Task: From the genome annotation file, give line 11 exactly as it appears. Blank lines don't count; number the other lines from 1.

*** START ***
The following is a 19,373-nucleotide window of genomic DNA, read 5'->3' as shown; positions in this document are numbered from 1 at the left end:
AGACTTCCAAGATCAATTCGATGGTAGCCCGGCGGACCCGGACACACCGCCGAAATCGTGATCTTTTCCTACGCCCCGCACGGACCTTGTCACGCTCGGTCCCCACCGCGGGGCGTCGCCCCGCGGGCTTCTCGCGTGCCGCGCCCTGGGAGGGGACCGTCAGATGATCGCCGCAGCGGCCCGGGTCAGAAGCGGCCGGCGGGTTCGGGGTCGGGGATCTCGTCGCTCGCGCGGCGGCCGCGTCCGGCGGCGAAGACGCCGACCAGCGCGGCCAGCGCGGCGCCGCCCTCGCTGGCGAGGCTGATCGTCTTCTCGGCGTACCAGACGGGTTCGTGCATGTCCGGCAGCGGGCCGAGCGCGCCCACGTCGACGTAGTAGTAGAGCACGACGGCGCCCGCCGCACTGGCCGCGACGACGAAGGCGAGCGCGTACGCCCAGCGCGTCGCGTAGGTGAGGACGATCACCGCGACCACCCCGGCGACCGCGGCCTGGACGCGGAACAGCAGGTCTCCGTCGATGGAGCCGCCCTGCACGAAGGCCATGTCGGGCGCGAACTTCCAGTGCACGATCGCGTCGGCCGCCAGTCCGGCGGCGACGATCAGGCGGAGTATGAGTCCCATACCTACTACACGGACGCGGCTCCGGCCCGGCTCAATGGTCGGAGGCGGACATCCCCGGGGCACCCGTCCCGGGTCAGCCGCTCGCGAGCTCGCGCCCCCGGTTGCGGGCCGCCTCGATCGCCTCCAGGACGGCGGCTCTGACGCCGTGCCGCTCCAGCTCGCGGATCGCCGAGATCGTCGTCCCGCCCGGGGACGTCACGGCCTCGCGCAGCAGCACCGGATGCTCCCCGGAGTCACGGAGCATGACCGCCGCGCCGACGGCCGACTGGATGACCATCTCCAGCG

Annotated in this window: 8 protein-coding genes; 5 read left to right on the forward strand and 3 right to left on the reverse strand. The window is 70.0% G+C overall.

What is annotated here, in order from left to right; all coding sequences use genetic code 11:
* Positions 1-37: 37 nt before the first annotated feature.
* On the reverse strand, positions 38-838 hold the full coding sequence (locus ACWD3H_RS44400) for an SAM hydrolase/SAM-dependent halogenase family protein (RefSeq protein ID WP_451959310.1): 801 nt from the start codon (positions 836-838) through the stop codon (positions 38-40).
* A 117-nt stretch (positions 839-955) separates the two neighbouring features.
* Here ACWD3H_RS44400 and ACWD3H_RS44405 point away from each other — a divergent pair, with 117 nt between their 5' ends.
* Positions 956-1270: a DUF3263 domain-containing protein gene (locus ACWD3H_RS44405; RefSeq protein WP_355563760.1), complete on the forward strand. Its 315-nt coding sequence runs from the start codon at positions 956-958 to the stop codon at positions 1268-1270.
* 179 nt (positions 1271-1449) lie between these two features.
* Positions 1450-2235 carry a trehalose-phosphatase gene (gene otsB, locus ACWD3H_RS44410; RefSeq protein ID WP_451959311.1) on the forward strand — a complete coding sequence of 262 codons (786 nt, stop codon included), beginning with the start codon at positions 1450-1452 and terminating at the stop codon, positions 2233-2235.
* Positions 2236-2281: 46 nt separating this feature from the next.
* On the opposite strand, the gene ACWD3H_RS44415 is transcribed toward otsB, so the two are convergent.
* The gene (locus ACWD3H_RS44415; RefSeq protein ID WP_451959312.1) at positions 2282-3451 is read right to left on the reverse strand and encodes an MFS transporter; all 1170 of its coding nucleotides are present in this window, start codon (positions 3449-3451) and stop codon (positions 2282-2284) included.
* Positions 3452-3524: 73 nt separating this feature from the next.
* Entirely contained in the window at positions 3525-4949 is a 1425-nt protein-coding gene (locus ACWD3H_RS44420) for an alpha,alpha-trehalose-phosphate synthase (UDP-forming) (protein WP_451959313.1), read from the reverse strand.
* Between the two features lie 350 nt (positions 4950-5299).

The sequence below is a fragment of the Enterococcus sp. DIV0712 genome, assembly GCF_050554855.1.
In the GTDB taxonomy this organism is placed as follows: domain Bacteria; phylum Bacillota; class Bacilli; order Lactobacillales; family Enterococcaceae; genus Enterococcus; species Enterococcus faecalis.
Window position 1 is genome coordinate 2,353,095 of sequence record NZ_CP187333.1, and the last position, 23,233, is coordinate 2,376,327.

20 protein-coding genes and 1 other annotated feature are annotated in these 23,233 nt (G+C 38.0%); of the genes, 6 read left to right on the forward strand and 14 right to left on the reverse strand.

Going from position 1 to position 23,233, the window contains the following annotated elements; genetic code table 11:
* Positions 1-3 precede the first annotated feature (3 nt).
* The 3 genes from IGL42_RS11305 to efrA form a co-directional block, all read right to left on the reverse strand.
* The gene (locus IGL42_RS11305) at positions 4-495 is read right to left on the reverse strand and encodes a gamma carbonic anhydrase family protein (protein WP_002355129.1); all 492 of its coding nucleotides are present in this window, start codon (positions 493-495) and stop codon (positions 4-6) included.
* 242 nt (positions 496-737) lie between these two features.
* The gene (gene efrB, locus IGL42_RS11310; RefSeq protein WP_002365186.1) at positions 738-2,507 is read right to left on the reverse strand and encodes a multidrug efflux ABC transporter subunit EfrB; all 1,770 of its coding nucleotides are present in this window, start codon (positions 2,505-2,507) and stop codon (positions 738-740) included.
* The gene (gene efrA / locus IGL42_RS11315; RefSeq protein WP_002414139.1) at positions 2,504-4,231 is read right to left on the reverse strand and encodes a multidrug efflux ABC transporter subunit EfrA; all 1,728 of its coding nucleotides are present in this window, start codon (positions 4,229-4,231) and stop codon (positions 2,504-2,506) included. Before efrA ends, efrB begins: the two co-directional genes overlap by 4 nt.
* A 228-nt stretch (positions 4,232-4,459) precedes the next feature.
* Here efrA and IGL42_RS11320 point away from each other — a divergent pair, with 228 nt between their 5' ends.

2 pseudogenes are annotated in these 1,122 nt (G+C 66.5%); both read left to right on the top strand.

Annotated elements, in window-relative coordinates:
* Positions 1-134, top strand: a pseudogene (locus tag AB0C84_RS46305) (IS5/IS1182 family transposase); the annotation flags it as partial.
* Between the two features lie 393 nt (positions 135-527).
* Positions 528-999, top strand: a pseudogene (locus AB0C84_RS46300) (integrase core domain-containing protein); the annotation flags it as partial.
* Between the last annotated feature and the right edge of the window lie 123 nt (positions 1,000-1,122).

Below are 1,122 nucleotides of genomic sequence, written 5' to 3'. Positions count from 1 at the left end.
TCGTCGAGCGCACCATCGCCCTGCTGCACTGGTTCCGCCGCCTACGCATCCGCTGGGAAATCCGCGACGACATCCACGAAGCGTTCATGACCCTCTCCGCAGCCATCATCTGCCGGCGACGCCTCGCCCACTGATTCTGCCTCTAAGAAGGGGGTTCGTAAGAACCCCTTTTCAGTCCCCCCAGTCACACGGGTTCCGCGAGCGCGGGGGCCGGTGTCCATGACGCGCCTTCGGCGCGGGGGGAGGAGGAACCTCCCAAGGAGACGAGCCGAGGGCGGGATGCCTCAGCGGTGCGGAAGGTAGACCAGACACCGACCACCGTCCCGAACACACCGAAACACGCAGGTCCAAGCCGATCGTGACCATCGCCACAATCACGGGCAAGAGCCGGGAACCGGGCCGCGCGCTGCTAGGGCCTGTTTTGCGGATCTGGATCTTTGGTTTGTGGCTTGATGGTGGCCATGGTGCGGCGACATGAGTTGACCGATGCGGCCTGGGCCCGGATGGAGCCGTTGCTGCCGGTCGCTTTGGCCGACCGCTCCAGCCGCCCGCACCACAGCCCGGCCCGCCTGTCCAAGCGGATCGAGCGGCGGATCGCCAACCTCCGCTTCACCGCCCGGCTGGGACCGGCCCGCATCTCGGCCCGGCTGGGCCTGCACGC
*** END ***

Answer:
* Positions 1450-2235 carry a trehalose-phosphatase gene (gene otsB, locus ACWD3H_RS44410; RefSeq protein ID WP_451959311.1) on the forward strand — a complete coding sequence of 262 codons (786 nt, stop codon included), beginning with the start codon at positions 1450-1452 and terminating at the stop codon, positions 2233-2235.